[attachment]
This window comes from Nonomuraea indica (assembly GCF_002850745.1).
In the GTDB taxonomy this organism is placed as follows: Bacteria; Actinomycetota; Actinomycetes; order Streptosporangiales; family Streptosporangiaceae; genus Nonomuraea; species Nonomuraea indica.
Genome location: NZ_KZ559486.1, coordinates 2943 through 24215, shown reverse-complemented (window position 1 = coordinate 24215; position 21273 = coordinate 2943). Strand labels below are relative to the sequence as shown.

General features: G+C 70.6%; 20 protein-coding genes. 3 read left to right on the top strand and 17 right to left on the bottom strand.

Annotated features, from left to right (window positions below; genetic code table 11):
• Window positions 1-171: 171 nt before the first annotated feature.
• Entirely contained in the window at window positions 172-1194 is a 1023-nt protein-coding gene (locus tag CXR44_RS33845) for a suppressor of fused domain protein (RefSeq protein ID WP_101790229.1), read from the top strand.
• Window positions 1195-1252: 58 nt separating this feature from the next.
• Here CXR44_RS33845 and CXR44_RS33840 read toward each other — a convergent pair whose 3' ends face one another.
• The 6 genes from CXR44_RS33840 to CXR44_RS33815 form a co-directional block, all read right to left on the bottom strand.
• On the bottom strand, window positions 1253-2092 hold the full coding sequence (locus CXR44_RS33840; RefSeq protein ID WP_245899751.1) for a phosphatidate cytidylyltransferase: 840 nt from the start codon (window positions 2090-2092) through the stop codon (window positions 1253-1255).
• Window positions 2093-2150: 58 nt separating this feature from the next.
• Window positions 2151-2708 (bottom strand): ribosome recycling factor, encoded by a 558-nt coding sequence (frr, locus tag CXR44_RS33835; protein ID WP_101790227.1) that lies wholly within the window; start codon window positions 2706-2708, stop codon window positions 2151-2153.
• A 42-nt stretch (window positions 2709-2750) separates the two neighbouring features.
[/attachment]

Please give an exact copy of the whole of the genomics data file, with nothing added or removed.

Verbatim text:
This window comes from Nonomuraea indica (assembly GCF_002850745.1).
In the GTDB taxonomy this organism is placed as follows: Bacteria; Actinomycetota; Actinomycetes; order Streptosporangiales; family Streptosporangiaceae; genus Nonomuraea; species Nonomuraea indica.
Genome location: NZ_KZ559486.1, coordinates 2943 through 24215, shown reverse-complemented (window position 1 = coordinate 24215; position 21273 = coordinate 2943). Strand labels below are relative to the sequence as shown.

General features: G+C 70.6%; 20 protein-coding genes. 3 read left to right on the top strand and 17 right to left on the bottom strand.

Annotated features, from left to right (window positions below; genetic code table 11):
• Window positions 1-171: 171 nt before the first annotated feature.
• Entirely contained in the window at window positions 172-1194 is a 1023-nt protein-coding gene (locus tag CXR44_RS33845) for a suppressor of fused domain protein (RefSeq protein ID WP_101790229.1), read from the top strand.
• Window positions 1195-1252: 58 nt separating this feature from the next.
• Here CXR44_RS33845 and CXR44_RS33840 read toward each other — a convergent pair whose 3' ends face one another.
• The 6 genes from CXR44_RS33840 to CXR44_RS33815 form a co-directional block, all read right to left on the bottom strand.
• On the bottom strand, window positions 1253-2092 hold the full coding sequence (locus CXR44_RS33840; RefSeq protein ID WP_245899751.1) for a phosphatidate cytidylyltransferase: 840 nt from the start codon (window positions 2090-2092) through the stop codon (window positions 1253-1255).
• Window positions 2093-2150: 58 nt separating this feature from the next.
• Window positions 2151-2708 (bottom strand): ribosome recycling factor, encoded by a 558-nt coding sequence (frr, locus tag CXR44_RS33835; protein ID WP_101790227.1) that lies wholly within the window; start codon window positions 2706-2708, stop codon window positions 2151-2153.
• A 42-nt stretch (window positions 2709-2750) separates the two neighbouring features.